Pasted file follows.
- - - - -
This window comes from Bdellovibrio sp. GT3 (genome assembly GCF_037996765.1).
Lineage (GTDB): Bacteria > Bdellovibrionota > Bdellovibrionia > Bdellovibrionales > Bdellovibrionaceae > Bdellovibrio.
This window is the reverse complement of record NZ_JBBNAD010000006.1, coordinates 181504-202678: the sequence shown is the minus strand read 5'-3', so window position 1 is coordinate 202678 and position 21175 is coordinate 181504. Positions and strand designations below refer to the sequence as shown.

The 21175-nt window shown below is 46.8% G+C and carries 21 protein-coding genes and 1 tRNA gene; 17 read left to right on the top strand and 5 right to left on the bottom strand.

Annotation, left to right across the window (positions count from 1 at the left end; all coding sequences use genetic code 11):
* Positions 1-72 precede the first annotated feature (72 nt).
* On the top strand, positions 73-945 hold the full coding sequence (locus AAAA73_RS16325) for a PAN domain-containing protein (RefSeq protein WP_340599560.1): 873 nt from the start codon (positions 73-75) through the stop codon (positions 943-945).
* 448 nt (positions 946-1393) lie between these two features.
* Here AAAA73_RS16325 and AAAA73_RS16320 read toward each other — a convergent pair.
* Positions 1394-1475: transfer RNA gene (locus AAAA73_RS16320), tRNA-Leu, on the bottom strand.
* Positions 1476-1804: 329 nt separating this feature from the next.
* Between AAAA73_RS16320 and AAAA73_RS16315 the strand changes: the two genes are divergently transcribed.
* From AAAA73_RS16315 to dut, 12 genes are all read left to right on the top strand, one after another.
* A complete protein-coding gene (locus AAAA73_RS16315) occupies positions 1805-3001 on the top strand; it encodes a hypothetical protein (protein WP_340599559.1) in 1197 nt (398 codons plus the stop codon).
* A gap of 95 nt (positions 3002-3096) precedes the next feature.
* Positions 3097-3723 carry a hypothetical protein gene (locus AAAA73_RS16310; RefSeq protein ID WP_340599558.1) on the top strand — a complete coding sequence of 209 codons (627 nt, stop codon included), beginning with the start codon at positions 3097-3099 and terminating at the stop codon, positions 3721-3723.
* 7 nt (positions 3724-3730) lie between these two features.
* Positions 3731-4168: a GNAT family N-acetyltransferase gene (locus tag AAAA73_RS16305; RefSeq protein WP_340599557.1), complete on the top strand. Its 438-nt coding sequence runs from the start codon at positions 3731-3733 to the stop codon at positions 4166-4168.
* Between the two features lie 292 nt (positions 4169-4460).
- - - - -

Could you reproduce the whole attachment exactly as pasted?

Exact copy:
This window comes from Bdellovibrio sp. GT3 (genome assembly GCF_037996765.1).
Lineage (GTDB): Bacteria > Bdellovibrionota > Bdellovibrionia > Bdellovibrionales > Bdellovibrionaceae > Bdellovibrio.
This window is the reverse complement of record NZ_JBBNAD010000006.1, coordinates 181504-202678: the sequence shown is the minus strand read 5'-3', so window position 1 is coordinate 202678 and position 21175 is coordinate 181504. Positions and strand designations below refer to the sequence as shown.

The 21175-nt window shown below is 46.8% G+C and carries 21 protein-coding genes and 1 tRNA gene; 17 read left to right on the top strand and 5 right to left on the bottom strand.

Annotation, left to right across the window (positions count from 1 at the left end; all coding sequences use genetic code 11):
* Positions 1-72 precede the first annotated feature (72 nt).
* On the top strand, positions 73-945 hold the full coding sequence (locus AAAA73_RS16325) for a PAN domain-containing protein (RefSeq protein WP_340599560.1): 873 nt from the start codon (positions 73-75) through the stop codon (positions 943-945).
* 448 nt (positions 946-1393) lie between these two features.
* Here AAAA73_RS16325 and AAAA73_RS16320 read toward each other — a convergent pair.
* Positions 1394-1475: transfer RNA gene (locus AAAA73_RS16320), tRNA-Leu, on the bottom strand.
* Positions 1476-1804: 329 nt separating this feature from the next.
* Between AAAA73_RS16320 and AAAA73_RS16315 the strand changes: the two genes are divergently transcribed.
* From AAAA73_RS16315 to dut, 12 genes are all read left to right on the top strand, one after another.
* A complete protein-coding gene (locus AAAA73_RS16315) occupies positions 1805-3001 on the top strand; it encodes a hypothetical protein (protein WP_340599559.1) in 1197 nt (398 codons plus the stop codon).
* A gap of 95 nt (positions 3002-3096) precedes the next feature.
* Positions 3097-3723 carry a hypothetical protein gene (locus AAAA73_RS16310; RefSeq protein ID WP_340599558.1) on the top strand — a complete coding sequence of 209 codons (627 nt, stop codon included), beginning with the start codon at positions 3097-3099 and terminating at the stop codon, positions 3721-3723.
* 7 nt (positions 3724-3730) lie between these two features.
* Positions 3731-4168: a GNAT family N-acetyltransferase gene (locus tag AAAA73_RS16305; RefSeq protein WP_340599557.1), complete on the top strand. Its 438-nt coding sequence runs from the start codon at positions 3731-3733 to the stop codon at positions 4166-4168.
* Between the two features lie 292 nt (positions 4169-4460).